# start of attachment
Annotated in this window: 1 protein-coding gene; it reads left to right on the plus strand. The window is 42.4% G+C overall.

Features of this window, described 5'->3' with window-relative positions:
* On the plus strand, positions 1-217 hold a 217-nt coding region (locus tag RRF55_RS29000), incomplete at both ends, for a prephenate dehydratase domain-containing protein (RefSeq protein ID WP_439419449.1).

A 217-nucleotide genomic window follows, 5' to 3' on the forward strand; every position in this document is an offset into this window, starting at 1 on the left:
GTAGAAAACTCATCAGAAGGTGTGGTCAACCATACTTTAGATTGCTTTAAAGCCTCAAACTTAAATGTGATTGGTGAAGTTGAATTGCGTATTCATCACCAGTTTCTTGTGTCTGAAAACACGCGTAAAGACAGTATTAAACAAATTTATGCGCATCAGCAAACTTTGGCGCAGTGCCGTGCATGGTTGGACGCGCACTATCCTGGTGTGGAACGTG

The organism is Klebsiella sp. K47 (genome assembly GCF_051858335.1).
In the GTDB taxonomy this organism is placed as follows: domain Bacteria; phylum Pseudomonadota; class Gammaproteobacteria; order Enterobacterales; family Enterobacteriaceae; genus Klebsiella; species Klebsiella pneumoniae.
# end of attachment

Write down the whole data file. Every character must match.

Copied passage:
Annotated in this window: 1 protein-coding gene; it reads left to right on the plus strand. The window is 42.4% G+C overall.

Features of this window, described 5'->3' with window-relative positions:
* On the plus strand, positions 1-217 hold a 217-nt coding region (locus tag RRF55_RS29000), incomplete at both ends, for a prephenate dehydratase domain-containing protein (RefSeq protein ID WP_439419449.1).

A 217-nucleotide genomic window follows, 5' to 3' on the forward strand; every position in this document is an offset into this window, starting at 1 on the left:
GTAGAAAACTCATCAGAAGGTGTGGTCAACCATACTTTAGATTGCTTTAAAGCCTCAAACTTAAATGTGATTGGTGAAGTTGAATTGCGTATTCATCACCAGTTTCTTGTGTCTGAAAACACGCGTAAAGACAGTATTAAACAAATTTATGCGCATCAGCAAACTTTGGCGCAGTGCCGTGCATGGTTGGACGCGCACTATCCTGGTGTGGAACGTG

The organism is Klebsiella sp. K47 (genome assembly GCF_051858335.1).
In the GTDB taxonomy this organism is placed as follows: domain Bacteria; phylum Pseudomonadota; class Gammaproteobacteria; order Enterobacterales; family Enterobacteriaceae; genus Klebsiella; species Klebsiella pneumoniae.